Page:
Federal Arbitration

Amendment VII (1791) provides that “In all suits at common law, where the value in controversy shall exceed twenty dollars, the right of trial by jury shall be preserved …” This provision guarantees individuals their “day in court” unless they either voluntarily choose an alternative dispute resolution, or the subject matter of their dispute falls under a compulsory arbitration mandate by law. Generally, if arbitration is made compulsory, there is a right of appeal through the courts of an arbitration decision.

Arbitration in the federal courts may be the result of a private contractual agreement to arbitrate, a statutory mandate, or a court-ordered arbitration. A majority of federal courts have authorized or established at least one court-wide ADR program, which may include court-ordered mediation, arbitration, early neutral evaluation (ENE), etc. These measures are the result of the Civil Justice Reform Act of 1990 (CJRA) (28 USC 471 et seq.). The CJRA has changed the use of ADR from being the initiative of individual judges to being part of court-managed, district wide programs.

The Alternative Dispute Resolution Act of 1998 (ADRA) (28 USC 651 et seq.) further expands upon the CJRA by mandating that courts establish and authorize the use of ADR in all civil actions. The federal government also encourages arbitration and mediation within its own ranks. The Administrative Dispute Resolution Act of 1996 provides a mediation forum for handling disputes within agencies or between citizens and agencies (claims against the government).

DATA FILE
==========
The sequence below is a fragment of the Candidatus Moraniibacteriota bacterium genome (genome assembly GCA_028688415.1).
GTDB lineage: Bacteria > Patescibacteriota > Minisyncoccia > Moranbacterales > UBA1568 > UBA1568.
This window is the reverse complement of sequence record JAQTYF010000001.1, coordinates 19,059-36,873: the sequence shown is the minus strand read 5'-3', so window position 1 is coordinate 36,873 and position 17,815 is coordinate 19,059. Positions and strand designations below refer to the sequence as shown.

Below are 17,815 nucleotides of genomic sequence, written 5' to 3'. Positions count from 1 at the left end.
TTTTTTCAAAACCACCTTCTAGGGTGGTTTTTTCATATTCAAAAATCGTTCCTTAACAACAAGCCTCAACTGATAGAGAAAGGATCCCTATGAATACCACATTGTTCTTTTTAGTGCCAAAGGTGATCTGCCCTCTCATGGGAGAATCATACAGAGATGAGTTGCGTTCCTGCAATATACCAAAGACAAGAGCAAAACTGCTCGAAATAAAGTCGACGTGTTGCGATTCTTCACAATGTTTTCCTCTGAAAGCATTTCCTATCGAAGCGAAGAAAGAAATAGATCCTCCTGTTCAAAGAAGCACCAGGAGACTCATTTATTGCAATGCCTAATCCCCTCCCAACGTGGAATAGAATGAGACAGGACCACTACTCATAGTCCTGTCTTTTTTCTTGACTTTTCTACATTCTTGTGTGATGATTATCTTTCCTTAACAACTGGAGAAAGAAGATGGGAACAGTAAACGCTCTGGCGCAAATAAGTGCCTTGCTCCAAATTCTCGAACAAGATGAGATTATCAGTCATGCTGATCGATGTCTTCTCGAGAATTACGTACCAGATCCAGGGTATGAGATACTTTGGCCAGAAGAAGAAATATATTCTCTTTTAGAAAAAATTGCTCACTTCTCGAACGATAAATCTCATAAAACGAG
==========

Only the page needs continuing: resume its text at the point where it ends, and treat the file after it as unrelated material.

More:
Arbitration in the federal court system is governed by the Federal Arbitration Act (FAA), first enacted in 1925 and codified in 1947 under Title 9 of the United States Code. Chapter 1 of Title 9 (General Provisions) contains such directives as the method for naming or appointing an arbitrator (Section 5); for summoning witnesses to testify (Section 7); and for remedy and recourse for failing to arbitrate as agreed (Section 4). While the FAA is not in itself a procedural mandate, it provides an authoritative backdrop for arbitrations and commands that arbitration agreements be enforced in accordance with their terms.

Importantly, the FAA “preempts” any state law that conflicts with its pro-arbitration public policy or any state law that renders moot or limits contractual agreements to arbitrate. The rule of preemption applies in both federal and state courts (adjudicating federal claims). However, if the parties clearly express an agreement to conduct their arbitration under state law/rules (under a “choice of law” provision), the FAA will not preempt this.